The second best thing I did was to take a free Tai Chi lesson on the promenade from William Ng and Pandora Wu. You just show up at 8:00 am on Monday, Wednesday, or Friday and join in. I found out about this from the Lonely Planet guide, so it's good for something, but it incorrectly says that you have to make reservations. Far from it--any passerby is loudly encouraged to join in. I showed up early and found myself doing twenty minutes of Tai Chi (very badly) with Chinese people (some of whom were just as bad as me, thankfully). The lesson starts with breathing exercises, about a minute of meditation, watching a demonstration, being led through a short routine of exercises a few times, watching another demonstration, and then finally photographs. Unfortunately they kindly insist on your being in the pictures with them, and in a Tai Chi pose no less, so I won't post one here. But they are expert teachers, the location is spectacular (when you're not watching the instructor or keeping your eyes on your left hand as instructed all you see is the harbor and the skyline behind it), and it's a perfect introduction to one aspect of Chinese religion and culture. 

The third best thing I did was go to the Big Buddha (I just mis-typed that as Big Buggha!) on Lantau Island.  It's quite touristy, but you can just walk through those parts and focus on the 34-metre-tall Buddha, the weird vegetarian lunch (including unidentifiable-vegetable soup) you get at the nearby monastery if you buy a ticket to see the relic and view from upstairs in the Buddha building, and the great walks you can do up there away from the crowds. I had already checked out of my hotel and wanted to avoid getting too sweaty before my flight home, so I didn't hike much, but I did walk the Wisdom Path. I had no idea what this was, but it turned out to be all 260 verses of the Heart Sutra (in Chinese) inscribed on huge wooden columns in a figure-eight pattern. It reminded me of Stonehenge, although I suppose I'd be getting carried away if I said it was as impressive a sight as that. Still I think the Hong Kong Tourism Commission is right to call it a masterpiece.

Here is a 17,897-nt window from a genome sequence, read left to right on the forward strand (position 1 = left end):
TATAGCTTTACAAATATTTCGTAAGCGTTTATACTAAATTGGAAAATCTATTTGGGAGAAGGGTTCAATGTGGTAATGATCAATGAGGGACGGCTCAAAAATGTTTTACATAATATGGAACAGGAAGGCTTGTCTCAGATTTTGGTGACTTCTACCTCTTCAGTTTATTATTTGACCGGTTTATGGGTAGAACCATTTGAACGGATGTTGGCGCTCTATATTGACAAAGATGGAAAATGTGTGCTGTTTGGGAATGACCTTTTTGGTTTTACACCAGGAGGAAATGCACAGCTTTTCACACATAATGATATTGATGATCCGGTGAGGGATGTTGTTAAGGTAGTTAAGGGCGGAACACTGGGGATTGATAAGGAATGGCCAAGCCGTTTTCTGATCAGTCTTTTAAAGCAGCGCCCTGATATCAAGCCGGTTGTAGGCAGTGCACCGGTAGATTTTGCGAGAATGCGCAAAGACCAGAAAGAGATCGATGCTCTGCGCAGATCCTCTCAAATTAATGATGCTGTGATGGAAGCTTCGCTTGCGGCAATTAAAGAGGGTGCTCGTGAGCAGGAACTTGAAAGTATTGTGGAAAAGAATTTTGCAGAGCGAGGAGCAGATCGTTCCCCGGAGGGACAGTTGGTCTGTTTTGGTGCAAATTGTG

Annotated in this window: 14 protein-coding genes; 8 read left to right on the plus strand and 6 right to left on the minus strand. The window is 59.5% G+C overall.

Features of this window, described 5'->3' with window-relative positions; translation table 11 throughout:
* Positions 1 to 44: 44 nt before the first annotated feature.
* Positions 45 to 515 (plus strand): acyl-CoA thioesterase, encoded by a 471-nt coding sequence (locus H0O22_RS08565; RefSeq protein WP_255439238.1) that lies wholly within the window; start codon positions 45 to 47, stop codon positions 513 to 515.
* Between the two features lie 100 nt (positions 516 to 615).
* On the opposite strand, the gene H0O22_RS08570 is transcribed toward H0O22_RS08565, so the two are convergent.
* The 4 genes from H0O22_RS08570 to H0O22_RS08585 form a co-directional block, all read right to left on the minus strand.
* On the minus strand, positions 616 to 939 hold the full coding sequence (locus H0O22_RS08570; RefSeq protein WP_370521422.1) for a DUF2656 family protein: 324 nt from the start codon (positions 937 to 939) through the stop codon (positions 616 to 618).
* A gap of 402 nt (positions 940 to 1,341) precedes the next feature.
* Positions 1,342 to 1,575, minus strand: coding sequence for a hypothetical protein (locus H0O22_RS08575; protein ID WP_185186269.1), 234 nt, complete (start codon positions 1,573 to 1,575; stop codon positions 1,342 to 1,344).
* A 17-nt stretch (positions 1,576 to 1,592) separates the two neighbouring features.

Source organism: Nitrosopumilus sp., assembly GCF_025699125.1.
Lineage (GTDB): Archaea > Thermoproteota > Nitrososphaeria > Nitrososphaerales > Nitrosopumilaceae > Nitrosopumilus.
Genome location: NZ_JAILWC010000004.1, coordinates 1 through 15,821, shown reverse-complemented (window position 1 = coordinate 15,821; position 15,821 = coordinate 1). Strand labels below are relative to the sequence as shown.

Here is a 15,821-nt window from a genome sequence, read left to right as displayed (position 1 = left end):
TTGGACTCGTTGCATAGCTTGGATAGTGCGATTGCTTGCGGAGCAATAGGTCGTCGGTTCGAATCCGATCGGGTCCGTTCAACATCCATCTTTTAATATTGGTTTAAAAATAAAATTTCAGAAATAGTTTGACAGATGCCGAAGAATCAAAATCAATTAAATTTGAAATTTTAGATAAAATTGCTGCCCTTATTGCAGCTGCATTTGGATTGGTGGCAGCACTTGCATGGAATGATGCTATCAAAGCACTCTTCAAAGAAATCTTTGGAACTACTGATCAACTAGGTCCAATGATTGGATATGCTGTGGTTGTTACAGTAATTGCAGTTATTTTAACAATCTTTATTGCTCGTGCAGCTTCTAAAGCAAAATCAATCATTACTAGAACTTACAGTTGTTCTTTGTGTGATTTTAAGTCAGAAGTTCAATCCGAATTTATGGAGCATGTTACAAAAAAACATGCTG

Sadly, the same cannot be said of my photograph.

Other places I've been:
  • the mid-level escalators on Hong Kong island: outdoor escalators going up (but not down) a steep hill surrounded by real-estate agents and bars for ex-pat Brits, Aussies, etc. All I could think about was the lives those people must lead. They must be loaded because it's an expensive place, but they all seem to be either together (not mixing with the natives) or alone (not mixing even with each other). Analytic it may be, but island life looks insular for ex-pats. And clichéd it may be, but are they really happy?
  • Temple Street Night Market: surprisingly similar to markets in Cambodia, almost as if there are factories in Asia churning out all those Buddha statues, Dr Dre Beats headphones, etc. Until we got to the sex toys. Those were new. And very, very plentiful. 
  • Chi Lin Nunnery and adjacent Nan Lian Garden: more restrained than the Taoist temples but still not all that different really, and very peaceful
  • Hung Shing Temple and Fook Tak Temple: both recommended as among the "best temples" by my guidebook, neither worth going out of your way for given their small size. The book calls them "quirky," but there just isn't much there to see except people trying to smoke a cigarette or pray and being interrupted by some fool with a camera who bought the wrong guidebook